How Well Does Trileptal Work in Bipolar Disorder?
Several studies have evaluated the effectiveness of Trileptal in acute mania. In 1983, Dr. Hinderk M. Emrich of the Max Planck Institute in Munich performed a double-blind, placebo-controlled study using oxcarbazepine, and found an average change of 50% in the mania scales was achieved by the use of this medication. As a consequence of these findings, Ciba-Geigy of Basel organized two multi-center studies using oxcarbazepine. One compared oxcarbazepine with the antipsychotic drug, haloperidol (Haldol). After two weeks, both treatments (haloperidol and oxcarbazepine) were about equally effective in the 58-patient study, on the basis of decreasing mania-scale scores.
Another international study compared the anti-manic effects of oxcarbazepine to lithium. Again, after a two-week period, the drugs were found to have about equal efficacy for the treatment of acute mania.
This past May, Michael Reinstein, M.D., an Assistant Professor of Psychiatry at Rush Medical Center in Chicago, presented a poster at the American Psychiatric Association's annual conference, in which he compared Trileptal to Depakote in the treatment of mania and found them to be indistinguishable in both efficacy and tolerability of side effects in adults.
How well does Trileptal work as a maintenance medication? To date, no drug but lithium has been approved for the prevention of episodes of mania in bipolar disorder, and none is approved for preventing recurrences of bipolar depression specifically. Nevertheless, Tegretol and Depakote are used routinely for these purposes and often seem to do the job well. We have only anecdotal information about prevention of episodes and future stability with the use of Trileptal, but when we asked Dr. Reinstein if he had noticed a preventative quality and how long he saw stability he answered: "We have been using Trileptal a little over a year now and we are very impressed with the stability we've seen in the patients. It has become the first line of treatment in our clinic for our patients with bipolar disorder." Dr. Reinstein also spoke of the effect Trileptal has on the aggressive behaviors of the children he's seen. He said: "When the dose gets high enough, the aggression tends to subside."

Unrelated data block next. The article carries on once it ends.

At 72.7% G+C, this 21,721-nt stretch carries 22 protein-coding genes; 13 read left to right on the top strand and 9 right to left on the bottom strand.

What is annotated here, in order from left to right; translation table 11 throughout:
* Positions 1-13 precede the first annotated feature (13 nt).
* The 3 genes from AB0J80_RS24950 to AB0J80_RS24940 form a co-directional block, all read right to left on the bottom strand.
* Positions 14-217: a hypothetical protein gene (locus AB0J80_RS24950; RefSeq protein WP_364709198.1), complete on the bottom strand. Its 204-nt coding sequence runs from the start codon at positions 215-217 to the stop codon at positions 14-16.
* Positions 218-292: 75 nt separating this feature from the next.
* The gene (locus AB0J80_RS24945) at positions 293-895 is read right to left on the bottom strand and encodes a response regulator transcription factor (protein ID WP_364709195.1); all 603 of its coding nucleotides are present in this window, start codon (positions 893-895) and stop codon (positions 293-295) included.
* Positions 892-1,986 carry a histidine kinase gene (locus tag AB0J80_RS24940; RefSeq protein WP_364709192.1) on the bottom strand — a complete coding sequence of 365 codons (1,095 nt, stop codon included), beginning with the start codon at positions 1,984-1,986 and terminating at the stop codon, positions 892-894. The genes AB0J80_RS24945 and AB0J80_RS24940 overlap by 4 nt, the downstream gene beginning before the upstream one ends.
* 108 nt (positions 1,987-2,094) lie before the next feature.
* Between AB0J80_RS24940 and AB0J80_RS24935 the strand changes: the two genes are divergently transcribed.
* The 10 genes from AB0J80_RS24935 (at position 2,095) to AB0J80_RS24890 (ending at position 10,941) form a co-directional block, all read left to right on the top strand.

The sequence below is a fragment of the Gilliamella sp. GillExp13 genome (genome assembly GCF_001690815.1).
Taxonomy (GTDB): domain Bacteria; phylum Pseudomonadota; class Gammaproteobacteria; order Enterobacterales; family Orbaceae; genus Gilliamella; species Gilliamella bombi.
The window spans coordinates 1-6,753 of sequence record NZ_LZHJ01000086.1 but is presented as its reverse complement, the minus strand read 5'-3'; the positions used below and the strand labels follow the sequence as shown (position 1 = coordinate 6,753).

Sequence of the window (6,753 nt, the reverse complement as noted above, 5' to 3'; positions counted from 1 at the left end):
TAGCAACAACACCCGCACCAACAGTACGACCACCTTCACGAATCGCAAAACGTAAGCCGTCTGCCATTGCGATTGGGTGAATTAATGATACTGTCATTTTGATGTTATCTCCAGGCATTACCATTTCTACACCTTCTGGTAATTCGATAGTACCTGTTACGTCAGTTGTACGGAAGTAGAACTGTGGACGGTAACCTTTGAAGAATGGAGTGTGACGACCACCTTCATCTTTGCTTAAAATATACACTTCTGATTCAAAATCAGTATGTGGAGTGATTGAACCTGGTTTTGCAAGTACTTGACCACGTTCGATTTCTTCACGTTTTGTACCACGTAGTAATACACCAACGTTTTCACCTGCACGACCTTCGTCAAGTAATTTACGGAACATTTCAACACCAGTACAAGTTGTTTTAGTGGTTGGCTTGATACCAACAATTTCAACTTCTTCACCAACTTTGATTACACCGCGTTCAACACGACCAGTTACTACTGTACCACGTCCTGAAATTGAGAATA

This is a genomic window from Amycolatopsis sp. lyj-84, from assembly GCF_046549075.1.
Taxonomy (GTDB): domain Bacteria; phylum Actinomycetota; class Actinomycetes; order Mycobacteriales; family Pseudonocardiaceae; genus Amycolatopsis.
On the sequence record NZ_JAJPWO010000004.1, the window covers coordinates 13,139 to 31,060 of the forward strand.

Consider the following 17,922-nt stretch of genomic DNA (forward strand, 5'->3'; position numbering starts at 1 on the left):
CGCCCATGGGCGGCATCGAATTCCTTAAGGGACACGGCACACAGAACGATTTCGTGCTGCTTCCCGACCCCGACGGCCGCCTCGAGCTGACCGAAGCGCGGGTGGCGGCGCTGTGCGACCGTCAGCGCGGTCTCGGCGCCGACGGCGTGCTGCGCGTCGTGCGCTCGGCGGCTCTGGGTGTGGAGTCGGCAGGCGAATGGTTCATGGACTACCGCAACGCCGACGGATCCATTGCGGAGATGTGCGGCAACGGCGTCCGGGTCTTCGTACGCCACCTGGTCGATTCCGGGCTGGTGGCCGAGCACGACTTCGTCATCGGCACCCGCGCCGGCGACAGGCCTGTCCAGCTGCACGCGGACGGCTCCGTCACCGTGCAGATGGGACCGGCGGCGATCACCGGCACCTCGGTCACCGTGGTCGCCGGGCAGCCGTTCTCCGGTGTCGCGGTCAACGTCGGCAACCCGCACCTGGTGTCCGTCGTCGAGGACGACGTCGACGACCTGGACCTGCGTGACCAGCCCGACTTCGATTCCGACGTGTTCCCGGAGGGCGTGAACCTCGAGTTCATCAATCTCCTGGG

We next interviewed Dr. Boris Rubinstein, an Assistant Clinical Professor of Psychiatry and Pediatrics at Columbia University's College of Physicians and Surgeons in New York City because he has treated a number of children with Trileptal. While he doesn't yet use it as a first-line treatment, he told us he was impressed with its mood stabilizing effects and--while cautious-- said that :"In my initial assessment, I am very enthusiastic about Trileptal."
He feels that it may well turn out to be a particularly useful drug for children and spoke of the difficult-to-assess four-year-olds who present with ADHD and a lot of aggressive behaviors. "If these are budding bipolar children, I would feel comfortable starting with Trileptal," he said. Unlike stimulants or antidepressants, this option would not exacerbate a possible bipolar disorder.
Much remains to be learned of Trileptal's efficacy in the treatment of early-onset bipolar disorder, and whether or not it is an effective long-term maintenance treatment, preventing future episodes of cycling. Studies are in the planning stages to answer these questions. It is also important to emphasize that Trileptal is officially recognized by the FDA as an anticonvulsant, and that all use in mania or to prevent recurrences of bipolar disorder are to be considered empirical and "off-label," based on individual clinical decisions by a physician.
Trileptal is supplied in 150, 300, and 600 mg tablets scored so that they can be cut in half. In addition, there is a lemon-flavored oral suspension for children who have difficulty swallowing tablets. The liquid preparation is palatable to children (we haven't tasted it, however). It must be shaken well before given to a child. It is supplied at a concentration of 60 mg/ml, or 300 mg per 5 ml teaspoon.
Children are typically started at 300 mg per day--in divided doses--150 mg in the morning; 150 mg approximately 12 hours later. The manufacturer's recommendation is to raise the dosage every 7 days in increments of 300 mg (again the 300 mg increases are best divided into two-a-day half- doses) with a target dose of approximately 900 mg to 1200 mg (some children may require as much as 1500-2400 mg).
The drug reaches a steady state, or stable, concentration in the blood stream after about 4 doses or within two days. One mother whose 11-year-old son was cycling wildly throughout the day (despite his being on Clozaril and Zyprexa) wrote of her son's experience with Trileptal: "At about three weeks, as his dose was 900 mg, we began to see the amplitude of his mood swings diminish. At 6 weeks and 1200 mg, the cycling practically stopped. Since no other medication was added at this time, we're sure the Trileptal smoothed out the cycling pattern."
This young man has now been on the medication for a few months and continues to do well, but--as we said above-- only time will tell if the drug is effective as a long-term maintenance mood stabilizer.